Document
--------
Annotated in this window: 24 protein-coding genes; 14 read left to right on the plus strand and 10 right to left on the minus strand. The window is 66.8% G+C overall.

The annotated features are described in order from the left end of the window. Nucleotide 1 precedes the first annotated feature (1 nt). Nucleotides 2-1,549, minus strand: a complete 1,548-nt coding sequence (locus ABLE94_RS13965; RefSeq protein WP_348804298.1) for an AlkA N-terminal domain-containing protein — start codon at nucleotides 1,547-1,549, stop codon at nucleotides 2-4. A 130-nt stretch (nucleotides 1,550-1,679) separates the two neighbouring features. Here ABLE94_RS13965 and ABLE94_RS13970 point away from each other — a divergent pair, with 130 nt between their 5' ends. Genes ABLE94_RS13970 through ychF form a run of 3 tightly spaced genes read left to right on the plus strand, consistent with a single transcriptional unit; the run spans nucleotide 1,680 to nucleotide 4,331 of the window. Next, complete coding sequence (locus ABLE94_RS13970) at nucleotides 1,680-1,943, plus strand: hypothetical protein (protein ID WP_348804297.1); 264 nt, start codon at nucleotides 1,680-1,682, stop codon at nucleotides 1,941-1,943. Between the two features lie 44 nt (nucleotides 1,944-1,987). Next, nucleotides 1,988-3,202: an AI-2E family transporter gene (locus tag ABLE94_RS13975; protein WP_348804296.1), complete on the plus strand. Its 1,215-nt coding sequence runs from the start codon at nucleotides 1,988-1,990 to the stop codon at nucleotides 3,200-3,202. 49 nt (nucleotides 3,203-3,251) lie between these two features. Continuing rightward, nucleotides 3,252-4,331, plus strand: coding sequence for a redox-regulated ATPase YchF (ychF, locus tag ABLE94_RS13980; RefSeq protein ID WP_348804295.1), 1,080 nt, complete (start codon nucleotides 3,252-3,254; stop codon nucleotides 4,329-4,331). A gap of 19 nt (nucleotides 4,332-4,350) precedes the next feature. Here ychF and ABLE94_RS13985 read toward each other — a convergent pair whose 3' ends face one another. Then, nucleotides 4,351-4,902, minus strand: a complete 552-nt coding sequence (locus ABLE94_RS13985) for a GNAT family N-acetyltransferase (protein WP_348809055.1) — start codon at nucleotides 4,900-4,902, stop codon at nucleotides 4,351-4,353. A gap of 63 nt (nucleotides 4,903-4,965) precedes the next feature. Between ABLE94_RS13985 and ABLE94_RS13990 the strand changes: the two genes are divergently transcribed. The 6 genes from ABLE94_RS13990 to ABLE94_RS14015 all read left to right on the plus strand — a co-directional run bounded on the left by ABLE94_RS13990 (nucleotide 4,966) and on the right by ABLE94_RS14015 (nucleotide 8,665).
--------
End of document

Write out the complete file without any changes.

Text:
Annotated in this window: 24 protein-coding genes; 14 read left to right on the plus strand and 10 right to left on the minus strand. The window is 66.8% G+C overall.

The annotated features are described in order from the left end of the window. Nucleotide 1 precedes the first annotated feature (1 nt). Nucleotides 2-1,549, minus strand: a complete 1,548-nt coding sequence (locus ABLE94_RS13965; RefSeq protein WP_348804298.1) for an AlkA N-terminal domain-containing protein — start codon at nucleotides 1,547-1,549, stop codon at nucleotides 2-4. A 130-nt stretch (nucleotides 1,550-1,679) separates the two neighbouring features. Here ABLE94_RS13965 and ABLE94_RS13970 point away from each other — a divergent pair, with 130 nt between their 5' ends. Genes ABLE94_RS13970 through ychF form a run of 3 tightly spaced genes read left to right on the plus strand, consistent with a single transcriptional unit; the run spans nucleotide 1,680 to nucleotide 4,331 of the window. Next, complete coding sequence (locus ABLE94_RS13970) at nucleotides 1,680-1,943, plus strand: hypothetical protein (protein ID WP_348804297.1); 264 nt, start codon at nucleotides 1,680-1,682, stop codon at nucleotides 1,941-1,943. Between the two features lie 44 nt (nucleotides 1,944-1,987). Next, nucleotides 1,988-3,202: an AI-2E family transporter gene (locus tag ABLE94_RS13975; protein WP_348804296.1), complete on the plus strand. Its 1,215-nt coding sequence runs from the start codon at nucleotides 1,988-1,990 to the stop codon at nucleotides 3,200-3,202. 49 nt (nucleotides 3,203-3,251) lie between these two features. Continuing rightward, nucleotides 3,252-4,331, plus strand: coding sequence for a redox-regulated ATPase YchF (ychF, locus tag ABLE94_RS13980; RefSeq protein ID WP_348804295.1), 1,080 nt, complete (start codon nucleotides 3,252-3,254; stop codon nucleotides 4,329-4,331). A gap of 19 nt (nucleotides 4,332-4,350) precedes the next feature. Here ychF and ABLE94_RS13985 read toward each other — a convergent pair whose 3' ends face one another. Then, nucleotides 4,351-4,902, minus strand: a complete 552-nt coding sequence (locus ABLE94_RS13985) for a GNAT family N-acetyltransferase (protein WP_348809055.1) — start codon at nucleotides 4,900-4,902, stop codon at nucleotides 4,351-4,353. A gap of 63 nt (nucleotides 4,903-4,965) precedes the next feature. Between ABLE94_RS13985 and ABLE94_RS13990 the strand changes: the two genes are divergently transcribed. The 6 genes from ABLE94_RS13990 to ABLE94_RS14015 all read left to right on the plus strand — a co-directional run bounded on the left by ABLE94_RS13990 (nucleotide 4,966) and on the right by ABLE94_RS14015 (nucleotide 8,665).